The racing world breeds innovations and advancements that eventually make their way to the performance aftermarket and the street. These high performance advancements translate into better performance for street and occasional track enthusiasts. The resulting parts are often more durable than those born simply for street use. Nowhere is the merging of racing and street technology more prevalent than at Forgeline.
With decades of experience building racing wheels, Forgeline brings the same wheel technology to the street that they use in their proven race winning wheels. Choose virtually any racing series that turns corners around the world and chances are you’ll find Forgeline wheels on more than one car in competition. “We build wheels for competition use and take that same technology and engineering to our products for street cars. We offer our street going customers a wheel that is engineered for good looks, street performance, and occasional track days on street tires,” says Forgeline’s Dave Schardt.
Made famous by their three-piece wheel designs Forgeline has seen growing interest in one-piece designs over the past decade. “We’ve watched the racing and aftermarket make a shift into the one-piece design” says Schardt. We recently paid a visit to Forgeline’s manufacturing facility in Dayton, Ohio to learn more about their one-piece forged Monoblock wheels and get a first hand look at the manufacturing process.
What Is Monoblock
Forgeline has been traditionally known for their three-piece wheels. We took a look at these wheels a while back and even run them on a few of our own project cars. Essentially the three-piece designs consist of a wheel hoop, a center that is CNC machined, and an outer section. Forgeline sources the outer rim shells as well as their raw forgings from California. Then they CNC centers from USA sourced forged aerospace aluminum at their Dayton, OH facility. The wheels are finished and constructed on-site in Dayton and even packed for shipping at the same facility. The end result are high performance wheels that function as good as they look. Racers have relied on Forgeline for decades and the company’s wheels have been on multiple championship winning cars. They’re also found on numerous street going cars ranging from the more common vehicles like our Project Silver Bullet 2013 Mustang GT, to exotics like Porsche and Lamborghini.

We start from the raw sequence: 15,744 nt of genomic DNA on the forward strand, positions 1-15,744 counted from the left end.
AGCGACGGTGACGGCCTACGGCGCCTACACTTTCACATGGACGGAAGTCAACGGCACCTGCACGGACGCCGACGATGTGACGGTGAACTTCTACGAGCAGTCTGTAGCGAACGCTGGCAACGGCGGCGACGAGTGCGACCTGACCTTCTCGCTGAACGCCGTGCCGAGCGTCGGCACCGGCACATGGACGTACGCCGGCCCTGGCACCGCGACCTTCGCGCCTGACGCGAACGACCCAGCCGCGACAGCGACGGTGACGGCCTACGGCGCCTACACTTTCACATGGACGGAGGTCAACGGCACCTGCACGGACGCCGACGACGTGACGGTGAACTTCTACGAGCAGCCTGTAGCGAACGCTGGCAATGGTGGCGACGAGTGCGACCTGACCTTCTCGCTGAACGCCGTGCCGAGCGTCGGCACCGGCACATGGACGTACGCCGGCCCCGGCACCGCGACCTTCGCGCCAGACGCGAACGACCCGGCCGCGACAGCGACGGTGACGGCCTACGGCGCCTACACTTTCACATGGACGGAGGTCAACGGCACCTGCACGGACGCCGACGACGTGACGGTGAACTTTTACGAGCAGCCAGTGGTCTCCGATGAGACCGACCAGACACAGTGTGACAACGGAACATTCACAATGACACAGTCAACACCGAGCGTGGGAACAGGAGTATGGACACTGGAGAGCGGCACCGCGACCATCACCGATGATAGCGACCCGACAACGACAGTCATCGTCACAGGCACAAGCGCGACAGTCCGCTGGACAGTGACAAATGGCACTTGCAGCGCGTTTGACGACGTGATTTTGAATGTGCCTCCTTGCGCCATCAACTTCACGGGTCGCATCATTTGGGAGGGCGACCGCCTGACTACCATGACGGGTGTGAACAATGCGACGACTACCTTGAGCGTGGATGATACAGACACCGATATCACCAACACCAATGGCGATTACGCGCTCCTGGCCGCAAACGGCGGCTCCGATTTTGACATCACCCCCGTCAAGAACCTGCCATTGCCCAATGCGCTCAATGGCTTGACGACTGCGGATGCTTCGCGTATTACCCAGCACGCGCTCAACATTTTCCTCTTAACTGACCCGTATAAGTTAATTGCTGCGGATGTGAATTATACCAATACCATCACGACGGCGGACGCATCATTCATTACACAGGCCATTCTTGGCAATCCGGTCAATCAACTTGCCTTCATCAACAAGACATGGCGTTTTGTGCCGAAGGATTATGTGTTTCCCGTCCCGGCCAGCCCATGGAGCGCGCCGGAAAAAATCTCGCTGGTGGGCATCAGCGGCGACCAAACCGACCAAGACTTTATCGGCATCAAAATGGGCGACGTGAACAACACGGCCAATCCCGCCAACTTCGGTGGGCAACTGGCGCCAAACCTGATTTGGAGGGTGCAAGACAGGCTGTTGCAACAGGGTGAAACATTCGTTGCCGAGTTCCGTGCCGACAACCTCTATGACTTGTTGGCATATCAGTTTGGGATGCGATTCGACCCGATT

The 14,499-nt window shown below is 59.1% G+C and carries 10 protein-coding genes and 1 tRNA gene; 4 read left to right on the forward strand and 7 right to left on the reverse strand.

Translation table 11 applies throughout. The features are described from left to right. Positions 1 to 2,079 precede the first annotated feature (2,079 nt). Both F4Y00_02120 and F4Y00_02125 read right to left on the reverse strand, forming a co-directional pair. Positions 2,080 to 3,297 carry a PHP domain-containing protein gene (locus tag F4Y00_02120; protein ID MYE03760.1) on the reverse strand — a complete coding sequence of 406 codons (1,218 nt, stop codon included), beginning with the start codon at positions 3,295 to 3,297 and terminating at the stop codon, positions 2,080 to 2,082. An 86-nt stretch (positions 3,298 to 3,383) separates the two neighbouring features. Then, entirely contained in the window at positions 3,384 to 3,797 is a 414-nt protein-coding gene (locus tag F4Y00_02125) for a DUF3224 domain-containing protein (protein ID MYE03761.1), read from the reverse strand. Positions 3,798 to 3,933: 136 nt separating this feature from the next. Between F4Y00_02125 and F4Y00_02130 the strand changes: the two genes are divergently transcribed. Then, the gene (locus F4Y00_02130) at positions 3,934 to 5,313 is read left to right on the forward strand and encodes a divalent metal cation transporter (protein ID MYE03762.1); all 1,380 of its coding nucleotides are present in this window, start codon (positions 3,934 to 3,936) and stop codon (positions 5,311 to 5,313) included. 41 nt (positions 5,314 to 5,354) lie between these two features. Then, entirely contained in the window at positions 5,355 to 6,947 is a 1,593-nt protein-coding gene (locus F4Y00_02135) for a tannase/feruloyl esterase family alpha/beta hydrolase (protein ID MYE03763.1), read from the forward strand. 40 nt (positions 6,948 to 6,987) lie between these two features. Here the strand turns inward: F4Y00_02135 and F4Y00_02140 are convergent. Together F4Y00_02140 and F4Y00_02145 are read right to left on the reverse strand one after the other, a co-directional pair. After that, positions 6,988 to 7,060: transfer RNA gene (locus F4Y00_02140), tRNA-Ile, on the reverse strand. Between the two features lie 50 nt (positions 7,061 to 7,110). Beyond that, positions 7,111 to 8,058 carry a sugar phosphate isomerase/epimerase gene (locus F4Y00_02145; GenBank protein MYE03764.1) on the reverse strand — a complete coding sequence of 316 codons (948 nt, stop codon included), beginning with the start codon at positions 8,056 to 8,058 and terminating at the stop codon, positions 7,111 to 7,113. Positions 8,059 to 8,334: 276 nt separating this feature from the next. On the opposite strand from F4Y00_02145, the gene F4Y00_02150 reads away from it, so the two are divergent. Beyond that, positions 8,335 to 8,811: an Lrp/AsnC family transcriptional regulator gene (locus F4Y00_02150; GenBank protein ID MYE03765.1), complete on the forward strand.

If you look at the same design in a three-piece and a one-piece design they’re the same fatigue strength. It’s when you get into those cornering loads that you notice the difference. -Dave Schardt, Forgeline
Schardt says the key advantage offered by the Monoblock is its stiffness. These wheels offer improved stiffness over their three-piece counterparts resulting in better driver feedback and less deflection under rigorous racing conditions. “If you look at the same design in a three-piece and a one-piece design they’re the same fatigue strength. It’s when you get into those cornering loads that you notice the difference. With the one-piece wheel there’s not as much deflection because the wheel is stiffer and there’s better feedback through the wheel.” Schardt says that most casual enthusiasts and weekend warriors aren’t likely to notice this difference. “A guy with a street car or someone running through the auto cross is probably not going to notice a difference, but a guy with a Daytona prototype or another type or race car that’s running laps around a track is going to see that difference in lap times,” he continued.
The Monoblock wheel is typically lighter than its three-piece counterpart since there are fewer parts. Schardt says the difference in weight of the same wheel design between and Monoblock and a three piece is anywhere between one to three pounds. “Is that going to make a difference to someone on the street? Probably not. But to someone who is professionally racing that’s a huge amount of weight. However, the difference in weight between a forged Monoblock wheel and a typical OEM cast wheel is 5-10 lbs and anybody can certainly feel that difference.”
According to Schardt the one-piece Monoblock wheel represents the ultimate in wheel technology. Whether a customer is racing their car, or just driving it on the street the one-piece is lighter, stiffer, and deflects less than the three-piece wheel. It also offers a different look
More Than A Pretty Face
Made In The USA
Forgeline sources everything they use for their wheels from the USA. With the exception of the valve stems, which come from a German company, all of their wheel components come from USA suppliers. From the billet forgings to the final assembly this makes Forgeline wheels a truly American made product. That made in America pride shows in every employee’s attitude and every product that leaves the facility.
One example of the engineering and testing of each design that Schardt discussed with us is what is called a rotary test. This test is used to simulate wheel conditions and loads with a tire mounted on the wheel. “The problem with the rotary test is that it uses a co-efficient of friction for the tire of 0.7. That number is the industry standard and it hasn’t changed in 30 years.” What Schardt is talking about is that much like wheel technology, tire technology has improved. Race and even street tires are vastly different than they were three decades ago. Given their experience with racing teams and event Schardt’s own experience wheeling Porsches on the track he says that the number Forgeline uses to represent the coefficient of friction for their rotary test is “much higher.”